Eat (foods that increase HDL and lower LDL):


  • Organic grass-fed beef, for its lower levels of unhealthy fats and higher levels of omega-3 fatty acids.
  • Organic dark chocolate (limited!) has shown to lower cholesterol in clinical trials. Again, all good things come with BALANCE.
  • A glass of organic red wine (limited!) has shown to lower stress and therefore lower LDL levels. You know what I’m going to say: BALANCE.


The Egg Debate:


They’re bad for you—no, wait! They’re good. Oops, we think they’re bad…no good. Which is it? Should you eat those eggs or not? Listen, there are plenty of health benefits that come from eating eggs. Don’t stop. Yes, a majority of dietary cholesterol in the U.S. comes from eggs. HOWEVER, research shows that eggs have very little effect on LDL (bad) levels. They might even increase HDL (good) levels. And don’t skip out on those yolks! Egg yolks are among the most concentrated sources of choline, which is an important micronutrient that your body uses to create acetylcholine, a neurotransmitter that helps regulate mood and memory. Remember the brain connection? Don’t forget that (Ha! See what I did there?). Consume away!


For crying out loud, STOP SMOKING:


Lung cancer isn’t the only thing looming over a smoker’s head. Smoking lowers HDL (good) levels and increases LDL (bad) levels, which only increases the risk for heart disease. Put it out and walk away.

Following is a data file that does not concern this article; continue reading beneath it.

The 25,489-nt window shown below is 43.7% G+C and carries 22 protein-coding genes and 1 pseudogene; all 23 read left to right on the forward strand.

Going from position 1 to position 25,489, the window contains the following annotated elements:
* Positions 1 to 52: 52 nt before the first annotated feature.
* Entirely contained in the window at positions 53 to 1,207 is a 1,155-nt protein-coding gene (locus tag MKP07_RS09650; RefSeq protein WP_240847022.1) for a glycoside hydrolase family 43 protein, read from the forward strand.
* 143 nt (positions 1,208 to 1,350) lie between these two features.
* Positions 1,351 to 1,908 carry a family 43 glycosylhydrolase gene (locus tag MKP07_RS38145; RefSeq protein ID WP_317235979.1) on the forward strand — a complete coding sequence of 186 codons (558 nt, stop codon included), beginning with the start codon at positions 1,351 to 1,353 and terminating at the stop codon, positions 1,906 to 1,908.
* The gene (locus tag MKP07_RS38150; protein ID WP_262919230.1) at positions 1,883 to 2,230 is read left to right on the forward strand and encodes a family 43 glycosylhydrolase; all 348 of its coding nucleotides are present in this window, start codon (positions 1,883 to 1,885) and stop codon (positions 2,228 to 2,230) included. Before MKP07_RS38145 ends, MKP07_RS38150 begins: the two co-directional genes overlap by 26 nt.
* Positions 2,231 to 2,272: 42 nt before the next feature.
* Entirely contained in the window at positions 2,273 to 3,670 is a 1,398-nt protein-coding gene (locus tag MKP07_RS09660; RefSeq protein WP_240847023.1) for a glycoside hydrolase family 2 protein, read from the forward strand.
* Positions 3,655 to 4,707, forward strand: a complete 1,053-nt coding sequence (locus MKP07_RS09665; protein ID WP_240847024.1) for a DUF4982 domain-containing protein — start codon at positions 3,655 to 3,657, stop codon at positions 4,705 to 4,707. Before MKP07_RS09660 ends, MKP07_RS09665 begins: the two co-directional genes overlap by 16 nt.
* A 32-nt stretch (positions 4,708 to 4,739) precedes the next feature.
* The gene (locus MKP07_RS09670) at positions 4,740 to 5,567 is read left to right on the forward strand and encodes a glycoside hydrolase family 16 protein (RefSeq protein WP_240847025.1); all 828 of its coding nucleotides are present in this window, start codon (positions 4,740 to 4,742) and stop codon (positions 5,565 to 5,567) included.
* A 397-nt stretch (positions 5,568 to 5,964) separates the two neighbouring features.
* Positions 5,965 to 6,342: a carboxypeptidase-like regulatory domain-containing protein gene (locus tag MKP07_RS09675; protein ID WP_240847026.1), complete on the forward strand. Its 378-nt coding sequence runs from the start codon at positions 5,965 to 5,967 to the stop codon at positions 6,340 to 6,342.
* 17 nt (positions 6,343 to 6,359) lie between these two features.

A sedentary lifestyle is a huge risk for heart disease. Protect your heart and get involved in a daily, light to medium intensity aerobic practice. This ranges from a nice walk every day to a light jog. It could be daily yoga or a good bike ride. You know what your body can and cannot handle. Start where you can. Get off the couch and move. Think: the more you do the higher your HDL (good) levels. Fatigued? Something isn’t right. We can help with that too!


Cholesterol Medications:


Today, a shocking 49.2% of people over 65 take cholesterol-lowering medications (Edwards). The saddest part about that number isn’t even the number itself, but how many of those people never should have been prescribed it in the first place. They only needed to make one or two adjustments to their diet or lifestyle. While most people can lower their cholesterol naturally, there are some who need to be on medications while they correct the problem. Please note that you are not healthy when you rely on medication to adjust your cholesterol levels. Medications only cover up the symptoms. It’s not a fix—the underlying problems are still there.


*We at Forum Health Clarkston will never tell you to stop taking your medications; that is between you and your primary care physician. Our goal is to give your body the right environment to heal itself. 


Still Unsure? Get Checked!


Adults 20 years and older should have their cholesterol checked at least every five years. A simple blood test called a lipoprotein profile can measure total cholesterol levels: LDL, HDL, and triglycerides. This is what “Conventional Medicine” uses to assess levels: